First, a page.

Oh, I have an amusingly ironic anecdote about that, by the way. My personal copy of this book is a former library edition (hey, Maple Heights Public Library in Ohio, look where your book ended up). And the funny thing is, they ripped out the pages that contain the lyrics to The 2 Live Crew's "Me So Horny!" Apparently, the author's anti-censorship message was lost on the people of Maple Heights, Ohio.

So, anyway. There isn't a whole lot else to this book; it's just page after page of full transcripts of rap songs. There is a pretty long and ambitious introduction by Jefferson Marley called "Rap Music as American History," and a thorough table of contents that lists every song. They use a super cheesy "urban" font for the names of the artists throughout the book, but fortunately the actual lyrics are presented in a normal, legible font.

As for errors? Okay, for a while I was thinking/hoping this was going to be error-free. I was reading through song after song, focusing especially on the ones I thought would have the lots of proper names, or just the songs I was most familiar with as a fan, and not finding any. But I stuck with it, and I think I found one. For Jazzy Jeff & The Fresh Prince's "Nightmare On My Street," they have Freddy Krueger telling the Fresh Prince, "You got my favorite letter but now you must die!" I always thought he was saying, "you turned off David Letterman; now you must die!" My version also makes more sense, since the preceding lines talk about how he turned off the TV, which prompted Krueger's rage. But just for fun, and what is fast becoming tradition, I checked it out on The Original Hip-Hop Lyrics Archive; and they've got, "You cut off 'Heavy Metal' and now you must die!" To be fair to all transcribers, it is hard to decipher his monster voice during that line, and like I was saying earlier... transcription errors are inevitable, and I'm not really hung up on the "nerdy debate" of who made which mistakes. I'll just say, in general, it seems to have very few.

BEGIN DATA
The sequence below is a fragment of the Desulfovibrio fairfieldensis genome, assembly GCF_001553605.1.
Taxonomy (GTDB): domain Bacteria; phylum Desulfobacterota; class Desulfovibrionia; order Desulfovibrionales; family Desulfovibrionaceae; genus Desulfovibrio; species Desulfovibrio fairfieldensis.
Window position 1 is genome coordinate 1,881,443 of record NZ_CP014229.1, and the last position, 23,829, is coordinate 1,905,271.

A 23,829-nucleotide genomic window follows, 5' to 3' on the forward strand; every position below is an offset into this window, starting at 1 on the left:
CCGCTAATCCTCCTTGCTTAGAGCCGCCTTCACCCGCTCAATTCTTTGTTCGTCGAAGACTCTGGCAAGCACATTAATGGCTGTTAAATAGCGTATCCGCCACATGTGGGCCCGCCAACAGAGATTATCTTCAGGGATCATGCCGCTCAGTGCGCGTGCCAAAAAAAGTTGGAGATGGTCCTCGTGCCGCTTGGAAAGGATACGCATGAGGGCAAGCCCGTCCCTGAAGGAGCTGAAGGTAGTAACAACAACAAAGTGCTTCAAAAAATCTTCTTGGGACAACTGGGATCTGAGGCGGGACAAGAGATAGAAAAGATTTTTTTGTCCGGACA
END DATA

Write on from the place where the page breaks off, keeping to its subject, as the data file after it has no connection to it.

But overall, it looks like this book is pretty much better in every regard, huh? It's got better song choices (they've got "Mind Of a Lunatic" for god's sake!), it appears to have been made without breaking any huge ethical standards, and all the profits even went to a good cause. It's like The Anthology is this book's evil twin brother who just turned up on our doorstep from out of town.

Rap the Lyrics is still in print, and its list price is $9 cheaper than its competitor, too. You can get it from Amazon here. It still has the same fundamental problem that The Anthology has... it only features a couple hundred rap songs, making the internet an infinitely more thorough, and thus more valuable, resource. It's also free. So the market for either book seems pretty slim (though when Rap the Lyrics was printed, of course, there was no internet, so it made a lot more sense at the time). But if you are going to buy an anthology of rap lyrics, this is hands down the one I recommend.

*Oh wait, they did. It's also come out that the actual transcriptions were apparently done by two undergrads who were only thanked for their help in the back of the book.


  1. Yale University Press, not Harvard.

  2. Whoops! Thanks! I'm gonna make the change now.
    (I just saw The Social Network, so I have Harvard on the brain. lol)